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Hear it from the expert herself:

So what is Grit?

Grit is passion and perseverance for long-term goals.

One way to think about grit is to consider what grit isn’t.

Grit isn’t talent. Grit isn’t luck. Grit isn’t how intensely, for the moment, you want something.

Instead, grit is about having what some researchers call an”ultimate concern”–a goal you care about so much that it organizes and gives meaning to almost everything you do. And grit is holding steadfast to that goal. Even when you fall down. Even when you screw up. Even when progress toward that goal is halting or slow.

Talent and luck matter to success. But talent and luck are no guarantee of grit. And in the very long run, Angela Duckworth, the best-selling author who popularized the concept of Grit, thinks grit may matter as least as much, if not more.

In the WIT GRIT FIT Framework, we use GRIT as a shorthand for Performance Character.

Performance Character traits are what amplifies our natural abilities and skills.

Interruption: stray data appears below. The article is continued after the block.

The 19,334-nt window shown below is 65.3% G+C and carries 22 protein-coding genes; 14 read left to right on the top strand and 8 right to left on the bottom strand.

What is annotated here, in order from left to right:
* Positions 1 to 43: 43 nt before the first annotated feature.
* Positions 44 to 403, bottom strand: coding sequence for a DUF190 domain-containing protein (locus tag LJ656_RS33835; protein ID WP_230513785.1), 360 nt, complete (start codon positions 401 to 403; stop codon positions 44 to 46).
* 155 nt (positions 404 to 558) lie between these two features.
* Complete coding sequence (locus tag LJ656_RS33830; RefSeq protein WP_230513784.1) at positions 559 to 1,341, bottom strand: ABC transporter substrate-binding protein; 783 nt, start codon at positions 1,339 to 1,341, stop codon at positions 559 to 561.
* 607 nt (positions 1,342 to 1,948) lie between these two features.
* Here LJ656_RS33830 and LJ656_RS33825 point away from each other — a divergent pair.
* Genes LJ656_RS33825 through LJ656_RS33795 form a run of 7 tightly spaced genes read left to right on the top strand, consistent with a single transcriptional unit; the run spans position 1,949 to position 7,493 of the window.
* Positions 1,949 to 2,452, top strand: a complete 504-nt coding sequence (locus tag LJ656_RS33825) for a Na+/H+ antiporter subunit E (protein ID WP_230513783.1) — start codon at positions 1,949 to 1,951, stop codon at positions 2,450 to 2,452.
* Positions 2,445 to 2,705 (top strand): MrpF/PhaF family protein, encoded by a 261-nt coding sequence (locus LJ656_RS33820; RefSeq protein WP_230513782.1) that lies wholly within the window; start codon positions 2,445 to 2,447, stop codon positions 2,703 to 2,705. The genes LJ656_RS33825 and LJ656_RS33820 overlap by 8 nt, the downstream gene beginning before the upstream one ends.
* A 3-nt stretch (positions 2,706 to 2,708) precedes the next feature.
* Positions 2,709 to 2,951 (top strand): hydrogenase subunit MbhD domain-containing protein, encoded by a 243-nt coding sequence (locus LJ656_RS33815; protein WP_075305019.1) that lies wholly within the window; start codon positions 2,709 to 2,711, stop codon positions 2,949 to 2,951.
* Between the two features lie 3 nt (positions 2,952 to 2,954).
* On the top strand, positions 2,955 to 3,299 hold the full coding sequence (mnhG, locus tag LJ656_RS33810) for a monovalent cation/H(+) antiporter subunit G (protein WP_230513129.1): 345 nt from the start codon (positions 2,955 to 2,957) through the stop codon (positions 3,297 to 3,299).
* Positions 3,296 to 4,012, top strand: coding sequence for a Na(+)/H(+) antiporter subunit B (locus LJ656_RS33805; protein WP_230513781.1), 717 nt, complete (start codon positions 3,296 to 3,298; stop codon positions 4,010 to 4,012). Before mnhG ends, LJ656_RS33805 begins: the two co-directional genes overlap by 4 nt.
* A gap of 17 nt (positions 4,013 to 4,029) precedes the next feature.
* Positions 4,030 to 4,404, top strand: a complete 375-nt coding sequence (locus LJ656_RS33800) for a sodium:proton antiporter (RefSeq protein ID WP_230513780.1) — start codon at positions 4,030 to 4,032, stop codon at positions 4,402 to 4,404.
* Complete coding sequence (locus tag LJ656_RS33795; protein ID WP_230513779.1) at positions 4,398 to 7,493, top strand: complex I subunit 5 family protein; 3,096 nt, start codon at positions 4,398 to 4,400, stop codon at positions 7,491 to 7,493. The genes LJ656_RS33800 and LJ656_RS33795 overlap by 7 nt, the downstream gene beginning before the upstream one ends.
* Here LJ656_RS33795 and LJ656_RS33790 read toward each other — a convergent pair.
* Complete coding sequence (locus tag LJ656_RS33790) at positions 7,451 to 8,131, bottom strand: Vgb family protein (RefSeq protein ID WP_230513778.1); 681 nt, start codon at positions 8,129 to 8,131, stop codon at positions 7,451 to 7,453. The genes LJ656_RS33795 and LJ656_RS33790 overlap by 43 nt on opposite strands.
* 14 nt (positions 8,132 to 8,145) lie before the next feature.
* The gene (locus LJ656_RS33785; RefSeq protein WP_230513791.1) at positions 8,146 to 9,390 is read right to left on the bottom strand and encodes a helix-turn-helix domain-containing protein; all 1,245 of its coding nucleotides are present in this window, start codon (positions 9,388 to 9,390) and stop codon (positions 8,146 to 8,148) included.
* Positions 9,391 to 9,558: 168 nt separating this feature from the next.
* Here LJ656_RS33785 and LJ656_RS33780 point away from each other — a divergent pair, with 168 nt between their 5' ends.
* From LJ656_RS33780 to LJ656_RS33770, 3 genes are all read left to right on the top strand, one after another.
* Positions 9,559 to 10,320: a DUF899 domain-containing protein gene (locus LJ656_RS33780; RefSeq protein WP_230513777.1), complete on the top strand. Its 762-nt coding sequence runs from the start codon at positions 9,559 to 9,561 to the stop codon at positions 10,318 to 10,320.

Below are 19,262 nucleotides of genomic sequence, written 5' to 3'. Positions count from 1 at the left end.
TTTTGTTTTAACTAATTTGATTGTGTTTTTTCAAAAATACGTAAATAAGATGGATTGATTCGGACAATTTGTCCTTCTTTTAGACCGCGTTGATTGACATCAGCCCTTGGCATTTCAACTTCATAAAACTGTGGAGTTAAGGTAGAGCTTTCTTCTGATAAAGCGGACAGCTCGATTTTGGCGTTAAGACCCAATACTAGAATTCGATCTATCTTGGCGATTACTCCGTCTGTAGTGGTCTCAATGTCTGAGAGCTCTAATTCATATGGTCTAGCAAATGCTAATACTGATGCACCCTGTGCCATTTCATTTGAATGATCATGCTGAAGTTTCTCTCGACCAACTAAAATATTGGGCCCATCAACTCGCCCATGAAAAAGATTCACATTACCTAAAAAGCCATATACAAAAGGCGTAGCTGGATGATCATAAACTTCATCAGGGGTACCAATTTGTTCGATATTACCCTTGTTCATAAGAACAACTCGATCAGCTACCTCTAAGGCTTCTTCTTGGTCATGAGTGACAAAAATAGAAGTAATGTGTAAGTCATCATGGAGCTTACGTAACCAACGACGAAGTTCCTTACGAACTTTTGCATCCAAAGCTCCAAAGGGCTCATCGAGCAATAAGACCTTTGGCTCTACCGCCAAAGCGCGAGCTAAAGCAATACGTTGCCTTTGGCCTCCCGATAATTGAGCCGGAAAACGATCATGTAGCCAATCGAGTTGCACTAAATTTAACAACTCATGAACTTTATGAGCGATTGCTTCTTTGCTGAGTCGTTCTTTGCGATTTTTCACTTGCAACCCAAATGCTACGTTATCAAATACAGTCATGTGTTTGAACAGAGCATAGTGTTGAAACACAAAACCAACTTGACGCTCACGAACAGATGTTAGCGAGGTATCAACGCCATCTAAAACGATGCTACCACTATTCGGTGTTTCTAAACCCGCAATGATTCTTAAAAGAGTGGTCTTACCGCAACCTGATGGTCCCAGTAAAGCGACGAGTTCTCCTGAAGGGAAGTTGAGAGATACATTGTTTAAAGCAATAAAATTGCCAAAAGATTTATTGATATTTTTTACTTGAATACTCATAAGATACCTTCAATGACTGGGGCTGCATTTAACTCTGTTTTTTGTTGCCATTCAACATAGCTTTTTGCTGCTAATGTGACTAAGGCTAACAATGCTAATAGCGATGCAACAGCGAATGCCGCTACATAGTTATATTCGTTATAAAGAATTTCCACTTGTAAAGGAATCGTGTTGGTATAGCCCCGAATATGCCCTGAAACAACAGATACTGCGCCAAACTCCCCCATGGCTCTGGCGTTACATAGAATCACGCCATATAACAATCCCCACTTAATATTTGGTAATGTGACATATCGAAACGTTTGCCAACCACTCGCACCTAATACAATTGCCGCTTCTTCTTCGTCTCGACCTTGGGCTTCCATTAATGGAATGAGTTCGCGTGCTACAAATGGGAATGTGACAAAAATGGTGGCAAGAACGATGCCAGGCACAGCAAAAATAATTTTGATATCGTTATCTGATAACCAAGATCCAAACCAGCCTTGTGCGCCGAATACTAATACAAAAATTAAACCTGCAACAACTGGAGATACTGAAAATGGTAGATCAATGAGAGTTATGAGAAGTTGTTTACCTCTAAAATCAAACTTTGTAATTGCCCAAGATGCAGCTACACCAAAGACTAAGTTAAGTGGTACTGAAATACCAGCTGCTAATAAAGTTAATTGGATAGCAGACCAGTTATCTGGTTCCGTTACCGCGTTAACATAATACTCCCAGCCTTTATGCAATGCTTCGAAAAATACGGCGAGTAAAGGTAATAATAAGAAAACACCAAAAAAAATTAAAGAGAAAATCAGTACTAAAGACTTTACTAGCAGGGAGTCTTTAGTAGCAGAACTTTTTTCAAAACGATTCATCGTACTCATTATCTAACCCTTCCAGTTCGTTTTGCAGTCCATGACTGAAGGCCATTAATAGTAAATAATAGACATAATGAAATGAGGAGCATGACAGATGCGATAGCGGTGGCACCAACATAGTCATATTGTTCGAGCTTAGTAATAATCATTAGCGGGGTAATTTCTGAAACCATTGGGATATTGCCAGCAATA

In his book “How Children Succeed”, Paul Tough identifies these Performance Character traits:

Curiosity
A strong desire to learn or know something

Gratitude
A thankful appreciation for what one receives, whether tangible or intangible

Grit
The ability to persevere and have passion for long-term goals

Optimism
An active recognition of the positive aspects of life

Self Control
The ability to control behaviours in order to avoid temptations and to achieve goals; the ability to delay gratification and resist unwanted behaviours

Social Intelligence
The ability to get along with others; the capacity to communicate and form relationships with empathy and assertiveness

Zest
The ability to go about life with energy and enthusiasm, giving enough time and attention to relish each experience

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Career Design Workshop

Learn about Wit, Grit, Fit through a simulation game and apply career design principles to find your unique advantage

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